Center for Communications, Health and the Environment
|Spring 2011||Vol. 6, Issue 1|
New U.S. Dietary Guidelines Target Consumption to Combat Obesity, Other Chronic Diseases
Dietary Guidelines 2010 Focus on Obesity, Call for Reduced Sodium, Fat and Sugar Intake
Poor diet and physical inactivity are the principal contributors to an epidemic of overweight and obesity that is affecting men, women and children throughout the United States, and the world. They are also major causes of global morbidity and mortality.
Against this backdrop, the new 2010 Dietary Guidelines for Americans (DGA) were released on January 31, 2011.
First published in 1980, the DGA are reviewed, updated and jointly released by the U.S. Department of Agriculture and the U.S. Department of Health and Human Services every five years. They offer advice for making food choices that promote good health and weight, and form the basis of federal nutrition policy, education, outreach and assistance programs. The current guidelines are also intended to assist with disease prevention in Americans ages 2 years and older, including those at increased risk of chronic diseases.
The 2010 DGA were developed using an evidence-based systematic review process involving a 13-member advisory committee of nutrition and public health experts. They take into account the woeful state of American health, with particular emphasis on the challenges of obesity and proper nutrition for children, as well as national food availability and consumption patterns.
The 2010 DGA recommendations feature a section on “Foods and Food Components to Reduce” with specific suggestions that include:
Meanwhile, the “Foods and Nutrients to Increase” segment of the recommendations counsels Americans to:
The 2010 guidelines also take into account specific population groups. For individuals ages 50 years and older, for example, they encourage consumption of foods with added vitamin B12, such as fortified cereals, or dietary supplements. The DGA also offer food and nutrient advice for women capable of becoming pregnant and those who are pregnant or breastfeeding.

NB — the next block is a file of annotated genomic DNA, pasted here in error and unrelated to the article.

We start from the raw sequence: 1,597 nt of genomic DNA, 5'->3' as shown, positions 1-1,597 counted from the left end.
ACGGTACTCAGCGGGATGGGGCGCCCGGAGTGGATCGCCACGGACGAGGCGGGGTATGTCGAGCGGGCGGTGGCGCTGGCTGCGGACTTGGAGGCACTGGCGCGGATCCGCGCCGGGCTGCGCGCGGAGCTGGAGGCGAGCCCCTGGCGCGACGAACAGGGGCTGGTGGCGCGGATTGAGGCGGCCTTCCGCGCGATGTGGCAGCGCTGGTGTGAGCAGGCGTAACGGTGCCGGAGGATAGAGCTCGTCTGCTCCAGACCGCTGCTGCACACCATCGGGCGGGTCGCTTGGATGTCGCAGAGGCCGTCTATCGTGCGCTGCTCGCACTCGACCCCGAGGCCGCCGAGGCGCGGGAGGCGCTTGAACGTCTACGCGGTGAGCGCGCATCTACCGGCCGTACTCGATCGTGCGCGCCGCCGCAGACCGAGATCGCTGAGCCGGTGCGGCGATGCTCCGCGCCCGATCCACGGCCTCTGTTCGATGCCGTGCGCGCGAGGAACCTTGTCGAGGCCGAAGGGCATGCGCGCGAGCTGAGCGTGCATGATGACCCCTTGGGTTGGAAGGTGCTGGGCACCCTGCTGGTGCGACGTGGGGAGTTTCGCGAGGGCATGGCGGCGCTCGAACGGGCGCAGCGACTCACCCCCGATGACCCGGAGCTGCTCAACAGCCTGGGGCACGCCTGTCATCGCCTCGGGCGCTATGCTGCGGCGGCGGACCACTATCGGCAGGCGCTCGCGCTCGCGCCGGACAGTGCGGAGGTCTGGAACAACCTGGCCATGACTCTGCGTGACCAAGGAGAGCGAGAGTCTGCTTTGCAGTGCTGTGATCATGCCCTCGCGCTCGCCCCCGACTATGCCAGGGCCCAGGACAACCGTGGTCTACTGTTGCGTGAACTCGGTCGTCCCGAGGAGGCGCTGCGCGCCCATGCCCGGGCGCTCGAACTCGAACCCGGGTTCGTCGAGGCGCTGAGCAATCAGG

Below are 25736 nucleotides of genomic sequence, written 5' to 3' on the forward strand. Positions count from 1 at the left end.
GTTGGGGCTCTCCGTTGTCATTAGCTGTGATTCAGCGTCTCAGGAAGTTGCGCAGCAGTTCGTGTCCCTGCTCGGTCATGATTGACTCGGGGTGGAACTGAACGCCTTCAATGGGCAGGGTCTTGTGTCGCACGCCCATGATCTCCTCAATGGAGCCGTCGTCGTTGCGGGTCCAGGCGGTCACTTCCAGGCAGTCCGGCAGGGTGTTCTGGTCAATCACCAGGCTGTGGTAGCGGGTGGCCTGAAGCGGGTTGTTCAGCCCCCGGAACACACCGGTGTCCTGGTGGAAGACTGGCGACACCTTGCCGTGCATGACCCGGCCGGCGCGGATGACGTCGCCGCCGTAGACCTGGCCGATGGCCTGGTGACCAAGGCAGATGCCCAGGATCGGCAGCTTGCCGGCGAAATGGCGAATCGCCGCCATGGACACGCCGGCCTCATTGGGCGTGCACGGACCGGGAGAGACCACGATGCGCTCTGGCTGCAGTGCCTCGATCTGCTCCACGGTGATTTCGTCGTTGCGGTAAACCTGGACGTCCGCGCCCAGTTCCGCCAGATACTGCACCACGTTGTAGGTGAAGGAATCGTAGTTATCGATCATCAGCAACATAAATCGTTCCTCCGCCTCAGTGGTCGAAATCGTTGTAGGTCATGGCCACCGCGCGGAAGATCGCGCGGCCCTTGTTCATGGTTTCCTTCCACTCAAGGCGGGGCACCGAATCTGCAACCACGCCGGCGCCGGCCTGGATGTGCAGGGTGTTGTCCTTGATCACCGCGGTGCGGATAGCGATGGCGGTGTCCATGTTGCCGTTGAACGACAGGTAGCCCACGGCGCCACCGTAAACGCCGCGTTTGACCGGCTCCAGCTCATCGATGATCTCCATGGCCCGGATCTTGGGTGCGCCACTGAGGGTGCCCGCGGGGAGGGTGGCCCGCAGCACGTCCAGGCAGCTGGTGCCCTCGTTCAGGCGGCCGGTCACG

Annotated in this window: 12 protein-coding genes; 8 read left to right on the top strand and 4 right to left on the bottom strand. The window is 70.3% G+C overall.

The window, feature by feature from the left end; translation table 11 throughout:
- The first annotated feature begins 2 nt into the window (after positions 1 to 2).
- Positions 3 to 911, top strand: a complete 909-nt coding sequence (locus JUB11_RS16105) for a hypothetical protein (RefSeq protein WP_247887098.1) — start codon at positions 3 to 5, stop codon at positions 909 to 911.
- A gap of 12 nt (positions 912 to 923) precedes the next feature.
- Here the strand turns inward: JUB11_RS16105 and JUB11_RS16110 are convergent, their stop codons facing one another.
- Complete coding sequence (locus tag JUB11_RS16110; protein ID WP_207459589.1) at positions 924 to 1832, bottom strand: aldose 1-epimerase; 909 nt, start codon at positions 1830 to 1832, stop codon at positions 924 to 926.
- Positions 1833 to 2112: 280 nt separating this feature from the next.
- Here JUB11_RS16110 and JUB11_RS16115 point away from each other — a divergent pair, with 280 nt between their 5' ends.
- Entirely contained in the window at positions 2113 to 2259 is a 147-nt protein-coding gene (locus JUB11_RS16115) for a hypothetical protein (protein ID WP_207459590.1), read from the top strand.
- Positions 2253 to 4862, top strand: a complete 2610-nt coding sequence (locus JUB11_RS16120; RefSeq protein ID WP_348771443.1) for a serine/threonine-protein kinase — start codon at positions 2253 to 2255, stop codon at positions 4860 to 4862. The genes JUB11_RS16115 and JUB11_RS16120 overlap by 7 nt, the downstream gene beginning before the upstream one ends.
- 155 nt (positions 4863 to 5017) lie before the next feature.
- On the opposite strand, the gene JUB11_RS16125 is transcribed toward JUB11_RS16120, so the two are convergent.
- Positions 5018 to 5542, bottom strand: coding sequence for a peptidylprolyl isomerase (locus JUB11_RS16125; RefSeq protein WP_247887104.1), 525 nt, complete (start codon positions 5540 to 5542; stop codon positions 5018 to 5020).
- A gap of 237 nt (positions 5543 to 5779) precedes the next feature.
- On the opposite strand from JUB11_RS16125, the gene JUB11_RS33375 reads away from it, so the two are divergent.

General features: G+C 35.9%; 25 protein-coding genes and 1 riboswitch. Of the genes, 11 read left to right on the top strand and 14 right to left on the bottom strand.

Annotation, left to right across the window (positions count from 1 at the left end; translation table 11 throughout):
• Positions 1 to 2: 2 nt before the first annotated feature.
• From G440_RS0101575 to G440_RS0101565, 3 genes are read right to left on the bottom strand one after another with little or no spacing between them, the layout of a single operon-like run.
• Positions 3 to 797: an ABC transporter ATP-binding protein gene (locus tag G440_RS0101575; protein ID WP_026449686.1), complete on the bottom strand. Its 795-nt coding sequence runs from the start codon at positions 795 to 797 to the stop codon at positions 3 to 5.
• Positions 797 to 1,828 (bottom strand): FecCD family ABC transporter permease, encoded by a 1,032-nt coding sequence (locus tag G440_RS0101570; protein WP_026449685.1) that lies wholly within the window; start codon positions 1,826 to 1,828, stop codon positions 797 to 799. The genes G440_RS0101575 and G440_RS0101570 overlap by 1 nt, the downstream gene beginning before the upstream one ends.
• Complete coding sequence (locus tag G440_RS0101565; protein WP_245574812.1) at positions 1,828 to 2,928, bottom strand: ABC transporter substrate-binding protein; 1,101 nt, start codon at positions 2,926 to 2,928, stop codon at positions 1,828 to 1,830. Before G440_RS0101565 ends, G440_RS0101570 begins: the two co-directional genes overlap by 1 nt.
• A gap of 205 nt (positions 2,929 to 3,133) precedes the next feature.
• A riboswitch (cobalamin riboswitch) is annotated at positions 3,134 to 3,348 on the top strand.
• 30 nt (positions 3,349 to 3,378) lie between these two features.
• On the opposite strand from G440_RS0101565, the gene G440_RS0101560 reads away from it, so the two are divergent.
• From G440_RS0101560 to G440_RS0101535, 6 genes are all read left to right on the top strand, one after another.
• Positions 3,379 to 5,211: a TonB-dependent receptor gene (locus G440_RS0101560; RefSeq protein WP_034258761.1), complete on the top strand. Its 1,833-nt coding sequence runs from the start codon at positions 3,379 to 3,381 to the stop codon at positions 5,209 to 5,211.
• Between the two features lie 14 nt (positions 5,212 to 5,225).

For a complete list of Key Recommendations, go to http://www.cnpp.usda.gov/Publications/DietaryGuidelines/2010/PolicyDoc/ExecSumm.pdf. Or to view the DGA document in its entirety, visit http://www.cnpp.usda.gov/DGAs2010-PolicyDocument.htm.
Compared to the 2005 guidelines, however, “the messages [in the 2010 DGA] are more understandable,” commented Center for Science in the Public Interest (CSPI) Nutrition Policy Director Margo G. Wootan in a 1/31/11 statement. And they are decidedly more actionable, with a targeted list that advises consumers to:
In the process of developing the new guidelines, some committee meetings were streamed live via a Webinar format, allowing Americans to hear deliberations and see presentations. And a public comments process ensured a transparent and democratic process. The guidelines acknowledge the profound influence of current U.S. food, screen time and living environments on Americans’ eating behaviors and dietary and physical activity choices. They also incorporate research on eating patterns for the first time, and the eating patterns presented now include vegetarian adaptations.
While the 2005 guidelines put forth precise consumption amounts in various food groups, the 2010 Key Recommendations for food group intake are merely directional. Yet the new guidelines offer many specifics. They advocate for increased seafood consumption. They identify specific foods that should be limited because of their high sodium, saturated fat, cholesterol, trans fat and added sugars. They urge the public to reduce daily sodium intake, and provide detailed daily amounts and parameters.
Specific actions underway to implement the guidelines include the push to improve school foods, to require menu labeling in chain restaurants and to fund community programs promoting healthy eating and physical activity.
Nevertheless, Wootan warns, “[W]ithout even more serious governmental efforts—such as banning artificial trans fat and limiting sodium in packaged foods—the Dietary Guidelines will hardly be sufficient to fend off the costly and debilitating diet-related illnesses that afflict millions of Americans.”
In fact, it will undoubtedly take a lot more than dietary guidelines to reverse the nation’s damaging diet and deteriorating health. Scientists estimate that only 3 percent of the population follows the DGA. And even if that number is closer to 10 percent as CSPI predicts, that’s hardly enough to inspire a sea change. By acknowledging that good food decisions are increasingly difficult and by offering concrete “fixes,” the 2010 DGA may garner increased attention, and become a greater force in moving Americans to heed the call to health.
|Copyright © 2011 Center for Communications, Health and the Environment (CECHE)
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